On the Difficulties of Practice


In a message sent a few days back, my friend J. told me:

“Your writing is so polished, and the thoughts are so formed, that I wonder if there isn’t something else underneath it that you have not seen or even been aware of yet.”

Only J. is capable of backhanded compliments like this, praising my clarity on the one hand while pointing out the underlying opacity on the other. The comment took me by surprise. I’ve never thought of my writing as “polished.” I’ve also never entertained the possibility that there’s something about myself that I haven’t seen (at least in terms of the really big stuff). If there are things in my life that don’t work, they don’t stem so much from a dearth of knowledge as from an abundance of complacency.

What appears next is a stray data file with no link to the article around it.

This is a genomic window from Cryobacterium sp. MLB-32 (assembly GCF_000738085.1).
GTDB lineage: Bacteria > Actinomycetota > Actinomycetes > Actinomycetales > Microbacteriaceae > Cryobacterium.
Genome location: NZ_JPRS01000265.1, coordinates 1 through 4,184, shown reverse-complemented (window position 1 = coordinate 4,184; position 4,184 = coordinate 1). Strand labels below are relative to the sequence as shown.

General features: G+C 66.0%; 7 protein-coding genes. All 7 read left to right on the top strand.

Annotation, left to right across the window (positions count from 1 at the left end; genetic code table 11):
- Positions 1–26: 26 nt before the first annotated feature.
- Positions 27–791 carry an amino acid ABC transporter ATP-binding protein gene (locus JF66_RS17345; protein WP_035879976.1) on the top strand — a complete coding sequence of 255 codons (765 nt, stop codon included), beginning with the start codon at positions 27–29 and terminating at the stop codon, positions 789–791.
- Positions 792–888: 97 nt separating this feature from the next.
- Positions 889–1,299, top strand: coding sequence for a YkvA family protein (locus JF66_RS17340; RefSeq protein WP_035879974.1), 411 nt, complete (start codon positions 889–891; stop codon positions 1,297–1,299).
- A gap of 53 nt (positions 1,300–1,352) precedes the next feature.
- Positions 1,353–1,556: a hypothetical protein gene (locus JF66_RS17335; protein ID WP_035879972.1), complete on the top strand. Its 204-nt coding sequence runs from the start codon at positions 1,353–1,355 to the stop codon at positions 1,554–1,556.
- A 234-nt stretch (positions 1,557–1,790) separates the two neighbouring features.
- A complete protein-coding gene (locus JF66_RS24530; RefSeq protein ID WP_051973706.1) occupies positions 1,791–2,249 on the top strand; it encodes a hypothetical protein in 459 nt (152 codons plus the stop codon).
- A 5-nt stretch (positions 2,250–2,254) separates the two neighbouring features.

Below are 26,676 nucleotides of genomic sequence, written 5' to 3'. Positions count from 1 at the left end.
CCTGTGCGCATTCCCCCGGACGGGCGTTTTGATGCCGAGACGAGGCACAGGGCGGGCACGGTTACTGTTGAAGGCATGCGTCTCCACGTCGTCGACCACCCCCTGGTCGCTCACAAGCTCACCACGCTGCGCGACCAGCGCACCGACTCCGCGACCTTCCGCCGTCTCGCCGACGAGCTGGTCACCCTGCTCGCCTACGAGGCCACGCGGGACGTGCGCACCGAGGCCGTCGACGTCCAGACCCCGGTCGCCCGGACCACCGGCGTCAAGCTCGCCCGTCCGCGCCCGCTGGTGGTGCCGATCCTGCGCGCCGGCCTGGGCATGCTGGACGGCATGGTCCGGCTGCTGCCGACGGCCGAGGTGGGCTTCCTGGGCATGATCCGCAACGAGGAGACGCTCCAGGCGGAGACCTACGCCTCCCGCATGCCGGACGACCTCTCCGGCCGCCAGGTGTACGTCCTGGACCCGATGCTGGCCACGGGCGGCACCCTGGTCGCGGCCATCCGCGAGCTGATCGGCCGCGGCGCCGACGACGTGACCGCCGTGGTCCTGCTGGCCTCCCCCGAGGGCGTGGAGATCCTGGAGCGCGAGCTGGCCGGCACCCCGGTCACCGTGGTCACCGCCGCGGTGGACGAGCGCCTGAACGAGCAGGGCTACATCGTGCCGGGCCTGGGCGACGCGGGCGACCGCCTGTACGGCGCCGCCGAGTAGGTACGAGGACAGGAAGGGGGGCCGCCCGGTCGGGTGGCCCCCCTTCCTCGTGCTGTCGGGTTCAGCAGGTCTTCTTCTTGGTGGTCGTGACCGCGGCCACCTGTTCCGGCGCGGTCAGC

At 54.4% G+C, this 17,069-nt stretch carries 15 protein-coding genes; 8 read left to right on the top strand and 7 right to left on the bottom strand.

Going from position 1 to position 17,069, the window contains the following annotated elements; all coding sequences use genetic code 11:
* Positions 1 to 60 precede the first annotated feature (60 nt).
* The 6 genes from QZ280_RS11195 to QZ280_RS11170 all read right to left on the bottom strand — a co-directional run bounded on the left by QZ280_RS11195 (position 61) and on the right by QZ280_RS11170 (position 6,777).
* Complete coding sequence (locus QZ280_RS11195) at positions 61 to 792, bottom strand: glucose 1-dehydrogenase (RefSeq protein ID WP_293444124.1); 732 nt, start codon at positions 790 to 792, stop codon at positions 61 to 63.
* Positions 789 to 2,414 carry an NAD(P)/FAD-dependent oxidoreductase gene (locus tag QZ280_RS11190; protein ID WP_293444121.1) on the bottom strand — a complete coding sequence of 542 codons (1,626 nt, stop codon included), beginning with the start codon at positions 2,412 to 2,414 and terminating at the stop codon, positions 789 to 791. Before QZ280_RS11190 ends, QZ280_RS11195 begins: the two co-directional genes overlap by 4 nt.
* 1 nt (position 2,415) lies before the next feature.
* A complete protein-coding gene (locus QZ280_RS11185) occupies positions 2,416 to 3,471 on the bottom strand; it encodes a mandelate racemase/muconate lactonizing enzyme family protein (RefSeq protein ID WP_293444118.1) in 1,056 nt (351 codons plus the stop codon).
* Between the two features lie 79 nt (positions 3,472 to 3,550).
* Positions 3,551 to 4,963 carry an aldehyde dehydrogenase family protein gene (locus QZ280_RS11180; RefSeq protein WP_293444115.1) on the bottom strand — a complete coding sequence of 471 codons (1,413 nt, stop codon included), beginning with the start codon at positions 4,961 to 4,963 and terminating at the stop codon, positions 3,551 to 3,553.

As I said in an earlier blog post, clarity of articulation isn’t always synonymous with depth of acceptance (hence the divide between epistemology and ethics). As arrogant as it may seem, I’ve already distinguished the major facets of my shadow self: all those parts of me that I loathe, regret, fear and despise. If they wreak havoc on my life, it’s not because I haven’t seen them—

It’s just that I haven’t done much to address them (or at least I haven’t done enough).

So maybe it’s time for me to stop succumbing to the lethargy—time, finally, for me to stop parading self-awareness as a consolation prize for not doing what I know I should be doing.

Maybe this is what 2013 will be about.

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